How we change what others think, feel, believe and do
When you are setting up a negotiation, the whereabouts in the country may not be your first thought, but the larger context can have a significant effect on the proceedings.
Where you are in the country plays sets the broader context of the feel of the place, whether it is inner-city or outback countryside.
One of the main geographic choices depends on the degree of urbanization (or not) that you want to utilize or avoid.
A high-rise environment, such as a city center, has energy and bustle that speeds people up. In some cities and places it can also cause fear. Depending on the emotions you wish to create, this may be good or bad.
In smaller towns and suburbs, the environment can be friendlier and more relaxed. This setting can make the person feel at home.
Out in the countryside or even in city parks, the greenery and sounds of nature contribute to feelings of calm. By the sea, the gentle rocking of the waves and splashing on the rocks makes it a popular destination for holidaymakers. If you are near the sea, you can also use it to relax the other party.
If you want to slow the other person down, for example, go for a walk with them. Sit on a park bench. Use the metaphor of nature to support your argument. For example, you could point to the birds and trees and talk about freedom and growth.
Negotiating in a home environment has different effect from going elsewhere.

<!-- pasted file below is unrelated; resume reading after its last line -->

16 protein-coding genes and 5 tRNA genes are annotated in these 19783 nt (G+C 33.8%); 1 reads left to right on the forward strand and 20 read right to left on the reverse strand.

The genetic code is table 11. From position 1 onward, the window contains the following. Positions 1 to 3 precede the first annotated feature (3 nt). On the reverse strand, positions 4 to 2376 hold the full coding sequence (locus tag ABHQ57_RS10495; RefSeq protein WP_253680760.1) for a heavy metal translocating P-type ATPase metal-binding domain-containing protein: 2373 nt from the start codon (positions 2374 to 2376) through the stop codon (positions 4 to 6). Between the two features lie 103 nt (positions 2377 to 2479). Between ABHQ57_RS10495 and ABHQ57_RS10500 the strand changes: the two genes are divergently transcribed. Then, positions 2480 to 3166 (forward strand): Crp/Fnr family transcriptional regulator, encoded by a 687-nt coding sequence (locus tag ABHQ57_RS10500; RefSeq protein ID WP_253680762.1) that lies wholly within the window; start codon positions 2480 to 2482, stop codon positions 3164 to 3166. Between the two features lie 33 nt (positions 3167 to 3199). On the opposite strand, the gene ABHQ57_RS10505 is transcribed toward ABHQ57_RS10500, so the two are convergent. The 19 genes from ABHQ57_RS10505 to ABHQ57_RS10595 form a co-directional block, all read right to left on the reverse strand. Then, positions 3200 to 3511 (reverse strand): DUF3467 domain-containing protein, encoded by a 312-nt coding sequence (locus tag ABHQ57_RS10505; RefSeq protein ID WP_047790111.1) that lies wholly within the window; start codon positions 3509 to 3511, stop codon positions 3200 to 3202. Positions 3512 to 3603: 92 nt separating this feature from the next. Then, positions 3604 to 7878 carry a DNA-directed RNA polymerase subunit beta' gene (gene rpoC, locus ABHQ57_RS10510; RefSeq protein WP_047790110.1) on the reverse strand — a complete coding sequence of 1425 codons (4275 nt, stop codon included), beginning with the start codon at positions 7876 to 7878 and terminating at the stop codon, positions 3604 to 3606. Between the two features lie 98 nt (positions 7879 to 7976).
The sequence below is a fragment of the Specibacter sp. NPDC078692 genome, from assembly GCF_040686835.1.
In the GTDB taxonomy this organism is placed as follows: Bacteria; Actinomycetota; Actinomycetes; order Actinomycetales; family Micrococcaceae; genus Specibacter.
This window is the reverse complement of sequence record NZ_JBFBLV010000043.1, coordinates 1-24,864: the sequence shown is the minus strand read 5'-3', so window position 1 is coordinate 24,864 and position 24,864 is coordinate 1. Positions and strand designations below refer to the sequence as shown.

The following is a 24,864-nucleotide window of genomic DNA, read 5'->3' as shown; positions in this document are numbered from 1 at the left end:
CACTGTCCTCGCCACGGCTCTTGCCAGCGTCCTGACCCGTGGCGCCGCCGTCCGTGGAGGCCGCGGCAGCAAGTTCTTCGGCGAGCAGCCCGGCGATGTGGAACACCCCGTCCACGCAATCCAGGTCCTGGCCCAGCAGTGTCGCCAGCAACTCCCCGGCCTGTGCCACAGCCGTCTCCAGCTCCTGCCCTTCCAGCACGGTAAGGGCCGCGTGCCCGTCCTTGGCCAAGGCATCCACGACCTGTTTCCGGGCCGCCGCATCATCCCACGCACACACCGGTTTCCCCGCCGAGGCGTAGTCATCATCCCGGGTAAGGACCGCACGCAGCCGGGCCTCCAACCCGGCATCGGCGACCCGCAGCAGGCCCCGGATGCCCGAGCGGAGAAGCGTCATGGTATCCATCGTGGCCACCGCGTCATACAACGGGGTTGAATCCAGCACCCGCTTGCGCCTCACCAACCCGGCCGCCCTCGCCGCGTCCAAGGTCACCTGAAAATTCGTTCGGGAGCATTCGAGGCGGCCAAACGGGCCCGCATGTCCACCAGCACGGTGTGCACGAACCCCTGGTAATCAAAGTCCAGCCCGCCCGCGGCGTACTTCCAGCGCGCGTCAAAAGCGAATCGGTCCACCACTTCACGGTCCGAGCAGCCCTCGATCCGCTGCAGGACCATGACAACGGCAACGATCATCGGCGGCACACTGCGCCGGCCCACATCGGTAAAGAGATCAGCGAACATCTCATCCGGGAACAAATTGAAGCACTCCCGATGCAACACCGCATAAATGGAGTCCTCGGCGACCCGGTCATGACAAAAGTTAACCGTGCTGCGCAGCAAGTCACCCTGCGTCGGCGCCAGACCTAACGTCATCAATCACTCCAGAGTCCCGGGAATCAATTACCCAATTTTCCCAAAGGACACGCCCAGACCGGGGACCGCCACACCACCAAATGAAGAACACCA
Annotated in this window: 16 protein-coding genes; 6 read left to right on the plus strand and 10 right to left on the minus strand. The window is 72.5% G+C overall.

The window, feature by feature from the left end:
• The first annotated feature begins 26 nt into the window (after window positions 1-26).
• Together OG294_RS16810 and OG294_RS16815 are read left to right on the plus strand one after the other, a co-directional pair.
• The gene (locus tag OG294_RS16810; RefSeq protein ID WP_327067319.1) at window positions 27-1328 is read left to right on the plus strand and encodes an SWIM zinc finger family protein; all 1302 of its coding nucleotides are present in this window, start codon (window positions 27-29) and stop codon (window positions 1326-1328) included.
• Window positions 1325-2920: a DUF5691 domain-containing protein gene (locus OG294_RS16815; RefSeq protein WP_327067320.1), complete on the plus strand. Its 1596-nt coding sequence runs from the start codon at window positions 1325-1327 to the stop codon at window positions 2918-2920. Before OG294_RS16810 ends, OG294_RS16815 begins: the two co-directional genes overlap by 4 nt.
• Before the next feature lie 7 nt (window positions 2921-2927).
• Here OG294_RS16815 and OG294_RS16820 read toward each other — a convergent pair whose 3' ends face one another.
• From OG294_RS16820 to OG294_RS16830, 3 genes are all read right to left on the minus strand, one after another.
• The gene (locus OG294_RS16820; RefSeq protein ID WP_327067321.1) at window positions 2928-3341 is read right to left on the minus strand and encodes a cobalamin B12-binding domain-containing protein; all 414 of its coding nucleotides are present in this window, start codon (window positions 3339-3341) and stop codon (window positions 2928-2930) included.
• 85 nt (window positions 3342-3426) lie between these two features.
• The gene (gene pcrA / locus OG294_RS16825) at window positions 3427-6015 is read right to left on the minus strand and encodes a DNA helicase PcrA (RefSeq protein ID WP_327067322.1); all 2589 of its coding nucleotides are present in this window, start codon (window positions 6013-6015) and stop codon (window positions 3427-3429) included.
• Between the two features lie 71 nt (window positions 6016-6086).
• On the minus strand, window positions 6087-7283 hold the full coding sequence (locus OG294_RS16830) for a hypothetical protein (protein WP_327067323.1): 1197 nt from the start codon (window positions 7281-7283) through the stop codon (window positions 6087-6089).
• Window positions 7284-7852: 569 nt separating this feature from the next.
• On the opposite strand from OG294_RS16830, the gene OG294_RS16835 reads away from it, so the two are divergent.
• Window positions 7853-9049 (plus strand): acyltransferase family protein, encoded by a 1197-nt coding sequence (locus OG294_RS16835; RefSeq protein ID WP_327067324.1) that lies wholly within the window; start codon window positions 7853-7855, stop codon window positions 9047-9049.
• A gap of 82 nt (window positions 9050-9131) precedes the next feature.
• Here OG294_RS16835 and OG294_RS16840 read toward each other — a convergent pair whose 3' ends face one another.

We have a sense of geographic home: thus I may feel home is a building, a town, a country. This often depends on the other party. If negotiating with foreigners, anywhere in the country may feel like home, whilst negotiating with the car sales person down the road, the sales lot may feel like a foreign country.
Home for you may not be home for the other person. When we are not at home, we are not as relaxed. So if you want them to be tense, take them away from home, whilst if you want them relaxed, go onto their territory.
When you get away from home you are also getting away from all the cues and triggers the that prompt familiar behavior. Away can be refreshing and delightful, going into luxurious or beautiful surroundings that may seduce you into feeling good about conceding all kinds of things. Away can also be strange and frightening, that can scare you into giving way where you would not otherwise.
When the other person has to travel to the negotiation place, even if they are moving within a single building, consider the journey that they will take to get to their destination and the effect it will have on them.
Will they travel through ghettoes or leafy lanes? Will they be whisked in the comfort of a limousine or have to grind through heavy traffic? How will they park? What is the approach to the building like? What about inside the building, walking to the room?
Their whole journey to their negotiation destination is going to have an effect on them, so manage this as well.
And the big